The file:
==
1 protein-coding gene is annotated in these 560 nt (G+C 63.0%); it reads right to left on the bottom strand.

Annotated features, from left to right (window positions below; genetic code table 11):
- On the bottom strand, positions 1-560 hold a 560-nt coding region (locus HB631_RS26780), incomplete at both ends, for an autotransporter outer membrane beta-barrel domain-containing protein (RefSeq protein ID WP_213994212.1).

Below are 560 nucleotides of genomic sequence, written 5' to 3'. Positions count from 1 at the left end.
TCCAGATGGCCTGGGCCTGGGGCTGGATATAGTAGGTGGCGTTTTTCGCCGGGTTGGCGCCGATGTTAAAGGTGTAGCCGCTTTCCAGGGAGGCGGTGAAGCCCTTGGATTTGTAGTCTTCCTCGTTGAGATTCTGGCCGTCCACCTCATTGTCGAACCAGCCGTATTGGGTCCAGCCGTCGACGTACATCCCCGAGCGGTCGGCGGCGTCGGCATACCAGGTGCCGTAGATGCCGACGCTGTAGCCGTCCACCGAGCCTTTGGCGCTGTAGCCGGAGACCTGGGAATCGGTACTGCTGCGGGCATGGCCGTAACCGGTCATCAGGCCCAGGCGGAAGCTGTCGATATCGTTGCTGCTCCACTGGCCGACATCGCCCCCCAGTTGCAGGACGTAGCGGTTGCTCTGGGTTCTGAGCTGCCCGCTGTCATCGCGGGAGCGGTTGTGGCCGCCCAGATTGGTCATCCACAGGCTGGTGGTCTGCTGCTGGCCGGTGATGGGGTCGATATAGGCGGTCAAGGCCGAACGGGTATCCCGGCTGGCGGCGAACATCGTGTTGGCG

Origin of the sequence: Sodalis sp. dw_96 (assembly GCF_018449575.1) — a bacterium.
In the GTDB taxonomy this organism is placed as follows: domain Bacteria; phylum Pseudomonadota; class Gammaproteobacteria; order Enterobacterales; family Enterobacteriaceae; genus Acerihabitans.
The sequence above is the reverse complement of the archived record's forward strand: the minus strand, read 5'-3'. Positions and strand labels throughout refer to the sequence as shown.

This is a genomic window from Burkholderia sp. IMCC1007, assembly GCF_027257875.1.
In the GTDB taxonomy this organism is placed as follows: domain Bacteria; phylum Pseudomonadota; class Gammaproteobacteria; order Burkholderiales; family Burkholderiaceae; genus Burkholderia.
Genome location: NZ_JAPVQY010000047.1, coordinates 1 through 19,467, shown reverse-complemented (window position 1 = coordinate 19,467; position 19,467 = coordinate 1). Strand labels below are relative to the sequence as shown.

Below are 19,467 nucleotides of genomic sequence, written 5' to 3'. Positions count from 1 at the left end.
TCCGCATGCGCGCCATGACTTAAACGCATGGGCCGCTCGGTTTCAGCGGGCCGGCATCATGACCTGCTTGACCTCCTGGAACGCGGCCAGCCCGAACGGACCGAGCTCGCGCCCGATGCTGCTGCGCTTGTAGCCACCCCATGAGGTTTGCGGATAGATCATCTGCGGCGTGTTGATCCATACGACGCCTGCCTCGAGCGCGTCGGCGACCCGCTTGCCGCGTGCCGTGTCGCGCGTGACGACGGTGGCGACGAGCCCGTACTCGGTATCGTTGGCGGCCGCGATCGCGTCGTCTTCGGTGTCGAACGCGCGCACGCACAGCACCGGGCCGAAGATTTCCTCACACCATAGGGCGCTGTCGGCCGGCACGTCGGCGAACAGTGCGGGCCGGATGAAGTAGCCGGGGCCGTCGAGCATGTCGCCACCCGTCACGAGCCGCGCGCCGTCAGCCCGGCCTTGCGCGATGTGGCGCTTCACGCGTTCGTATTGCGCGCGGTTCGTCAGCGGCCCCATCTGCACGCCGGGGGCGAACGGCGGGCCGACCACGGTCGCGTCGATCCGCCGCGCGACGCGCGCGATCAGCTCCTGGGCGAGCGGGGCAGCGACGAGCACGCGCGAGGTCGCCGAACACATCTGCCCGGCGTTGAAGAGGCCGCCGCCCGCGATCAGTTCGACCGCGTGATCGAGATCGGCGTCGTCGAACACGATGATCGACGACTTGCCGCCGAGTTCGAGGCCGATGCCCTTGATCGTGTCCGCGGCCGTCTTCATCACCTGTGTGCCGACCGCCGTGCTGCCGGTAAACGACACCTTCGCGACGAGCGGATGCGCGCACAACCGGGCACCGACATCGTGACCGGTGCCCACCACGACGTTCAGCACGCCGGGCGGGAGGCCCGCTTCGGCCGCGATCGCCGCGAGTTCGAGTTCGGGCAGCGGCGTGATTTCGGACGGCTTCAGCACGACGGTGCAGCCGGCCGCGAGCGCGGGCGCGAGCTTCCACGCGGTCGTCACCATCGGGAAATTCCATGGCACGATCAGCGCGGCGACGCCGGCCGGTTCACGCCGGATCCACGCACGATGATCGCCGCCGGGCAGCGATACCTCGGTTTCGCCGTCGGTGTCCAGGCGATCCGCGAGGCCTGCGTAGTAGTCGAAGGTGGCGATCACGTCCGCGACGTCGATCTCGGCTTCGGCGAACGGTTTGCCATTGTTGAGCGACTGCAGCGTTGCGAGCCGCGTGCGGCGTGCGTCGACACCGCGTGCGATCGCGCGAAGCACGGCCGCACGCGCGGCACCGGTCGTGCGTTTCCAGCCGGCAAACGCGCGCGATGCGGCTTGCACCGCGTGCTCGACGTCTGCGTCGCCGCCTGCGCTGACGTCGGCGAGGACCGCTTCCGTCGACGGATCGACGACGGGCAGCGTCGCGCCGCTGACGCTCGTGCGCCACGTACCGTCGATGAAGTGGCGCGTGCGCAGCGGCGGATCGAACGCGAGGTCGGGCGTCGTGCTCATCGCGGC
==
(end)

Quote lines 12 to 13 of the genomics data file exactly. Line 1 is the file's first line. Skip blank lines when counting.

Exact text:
Below are 19,467 nucleotides of genomic sequence, written 5' to 3'. Positions count from 1 at the left end.
TCCGCATGCGCGCCATGACTTAAACGCATGGGCCGCTCGGTTTCAGCGGGCCGGCATCATGACCTGCTTGACCTCCTGGAACGCGGCCAGCCCGAACGGACCGAGCTCGCGCCCGATGCTGCTGCGCTTGTAGCCACCCCATGAGGTTTGCGGATAGATCATCTGCGGCGTGTTGATCCATACGACGCCTGCCTCGAGCGCGTCGGCGACCCGCTTGCCGCGTGCCGTGTCGCGCGTGACGACGGTGGCGACGAGCCCGTACTCGGTATCGTTGGCGGCCGCGATCGCGTCGTCTTCGGTGTCGAACGCGCGCACGCACAGCACCGGGCCGAAGATTTCCTCACACCATAGGGCGCTGTCGGCCGGCACGTCGGCGAACAGTGCGGGCCGGATGAAGTAGCCGGGGCCGTCGAGCATGTCGCCACCCGTCACGAGCCGCGCGCCGTCAGCCCGGCCTTGCGCGATGTGGCGCTTCACGCGTTCGTATTGCGCGCGGTTCGTCAGCGGCCCCATCTGCACGCCGGGGGCGAACGGCGGGCCGACCACGGTCGCGTCGATCCGCCGCGCGACGCGCGCGATCAGCTCCTGGGCGAGCGGGGCAGCGACGAGCACGCGCGAGGTCGCCGAACACATCTGCCCGGCGTTGAAGAGGCCGCCGCCCGCGATCAGTTCGACCGCGTGATCGAGATCGGCGTCGTCGAACACGATGATCGACGACTTGCCGCCGAGTTCGAGGCCGATGCCCTTGATCGTGTCCGCGGCCGTCTTCATCACCTGTGTGCCGACCGCCGTGCTGCCGGTAAACGACACCTTCGCGACGAGCGGATGCGCGCACAACCGGGCACCGACATCGTGACCGGTGCCCACCACGACGTTCAGCACGCCGGGCGGGAGGCCCGCTTCGGCCGCGATCGCCGCGAGTTCGAGTTCGGGCAGCGGCGTGATTTCGGACGGCTTCAGCACGACGGTGCAGCCGGCCGCGAGCGCGGGCGCGAGCTTCCACGCGGTCGTCACCATCGGGAAATTCCATGGCACGATCAGCGCGGCGACGCCGGCCGGTTCACGCCGGATCCACGCACGATGATCGCCGCCGGGCAGCGATACCTCGGTTTCGCCGTCGGTGTCCAGGCGATCCGCGAGGCCTGCGTAGTAGTCGAAGGTGGCGATCACGTCCGCGACGTCGATCTCGGCTTCGGCGAACGGTTTGCCATTGTTGAGCGACTGCAGCGTTGCGAGCCGCGTGCGGCGTGCGTCGACACCGCGTGCGATCGCGCGAAGCACGGCCGCACGCGCGGCACCGGTCGTGCGTTTCCAGCCGGCAAACGCGCGCGATGCGGCTTGCACCGCGTGCTCGACGTCTGCGTCGCCGCCTGCGCTGACGTCGGCGAGGACCGCTTCCGTCGACGGATCGACGACGGGCAGCGTCGCGCCGCTGACGCTCGTGCGCCACGTACCGTCGATGAAGTGGCGCGTGCGCAGCGGCGGATCGAACGCGAGGTCGGGCGTCGTGCTCATCGCGGC